One of my doctors recently reminded me that chronic illness isn't a linear process. It's more like a jagged sawtooth journey. Up and down and up and down, and heck, add a carousel for all the round and round. The journey is almost as disorienting as it is disappointing.
It's funny how those "ups" make me hope. Even after all these years of sickness, momentary physical relief breathes audacious hope into the deepest parts of me. But then, the next minute, or hour, or day, or week, this crazy sickness takes a dagger to my hope until it's lying in shreds on the floor.
Shredded hope has a way of turning me into Eeyore: Ho hum, the sun is shining, the birds are chirping, and there are people who love me, but what does it matter if I'm too sick to enjoy it all...?
Lately, when I notice my internal voice is sounding a lot like Eeyore, I do a t-shirt exercise. I imagine I'm wearing a white t-shirt with something Eeyore-ish printed across the front. I know that whatever is printed across that shirt is a message my spirit has subconsciously embraced. It's a lie I've dressed myself in.
Some days my t-shirt shirt says I deserve better. Other days it says Everyone else is having all the fun. Still other days it reads It's not fair. Lots of days, I'm wearing more than one t-shirt message. This morning I try to list the messages in which I subconsciously dressed myself when I rolled out of bed. There are three I can identify. I'm sure there are many more buried in my subconscious, so I ask God to help me discover them.
This activity is helpful because it requires that I articulate the lies I'm believing. Lies are to Eeyore attitudes what microwaves are to marshmallows.
Identifying the lies is the first step to eradicating them. The second is inviting the Spirit of God to do the eradicating. I want him to take those t-shirts off and replace them with new t-shirts. This morning, after reading Romans 8, I write a list of the t-shirts messages I want to wear:
I am chosen
He knows my name
I’m living my best life because it's authored by Jesus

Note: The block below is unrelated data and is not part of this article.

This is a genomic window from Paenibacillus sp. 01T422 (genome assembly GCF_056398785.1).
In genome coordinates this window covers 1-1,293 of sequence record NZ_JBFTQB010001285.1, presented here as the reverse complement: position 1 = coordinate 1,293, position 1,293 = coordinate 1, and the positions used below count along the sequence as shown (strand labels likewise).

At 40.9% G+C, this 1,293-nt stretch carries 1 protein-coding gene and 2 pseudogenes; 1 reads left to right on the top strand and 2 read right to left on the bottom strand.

I ask God to clothe me in these truths. I want to wear them proudly like the "Jesus is my homeboy" t-shirt my best friend sported in middle school.
And then I remember a poster I had when I was a kid. It was royal purple and midnight blue and covered with the names of God. Counselor, Father, Shepherd, Savior, Redeemer, Friend. Sickness has tugged me into deeper understanding of these names. Today, as I do my t-shirt exercise, my sickness has me thinking of God as a tailor.
I picture him in the Garden of Eden shortly after the serpent has slithered off in the grass, smug and victorious. The birds have stopped their cheerful singing. The breeze has ceased its impish dancing and the air hangs thick and still. Adam and Eve are hiding in the olive grove, their heads hanging in shame. And God is there, sitting near them, his nimble fingers stitching together clothes for them from animal skins. He knows they are ashamed of their nakedness, so he wants to cover them.
I wonder what Adam and Eve were expecting God to say and do when he discovered their sin. Would he blow the tops off volcanoes? Send the seas crashing across the land? Were they surprised when he found them hiding in the garden and instead of spewing anger, announced the remedy for the mess they'd made?
I wonder how the Serpent shivered when he heard the news: One day Adam and Eve's great, great, great, great, great, great* grandson would defeat evil once and for all by crushing the head of the crafty Serpent. God had already chosen Someone to reverse the curse of Adam and Eve's sin. The prophets would later call him Messiah. We call him Jesus.
He takes his cue from the Father. He wants to cover our shame, too. He wants to dress us in robes of righteousness. He does dress us in robes of righteousness when we accept his offer of forgiveness and new life.
Sometimes we may try to pull those rotten, false t-shirts over our robes of righteousness, but that doesn't fool God. When he looks at his kids he sees Jesus's perfection draped across our naked souls, shining through those thin shirts. And he's keen to take those t-shirts off, to remind us that we are forgiven, accepted and adored. The lies on our t-shirts don't get to be the boss of us anymore. And we don't even need to replace the old shirts with new and improved shirts of our own; Christ's righteous robes already declare to the world and the heavenly hosts of angels that we are chosen, he knows our names, and we are living our best lives because they're authored by Jesus.
So I've revised my imaginative picture today: I'm not exchanging false t-shirts for true ones; I'm just acknowledging the righteous robes that have been there all along. The robes God sees when he smiles upon me; the robes that remind me of my greatest earthly hope: one day soon, I'll see Jesus face-to-face. And although he will give me a new body on that day, I think I'll be too in awe of his goodness, beauty and tender care for me to pay much attention to my body.
This is the sturdy hope that's pushing me through Monday. I'm praying God would breathe sturdy hope into your Monday, too, my friends.
Hugs and hugs and hugs,
and cheering for you, home skillets.
*LOTS more "greats" belong here
© by scj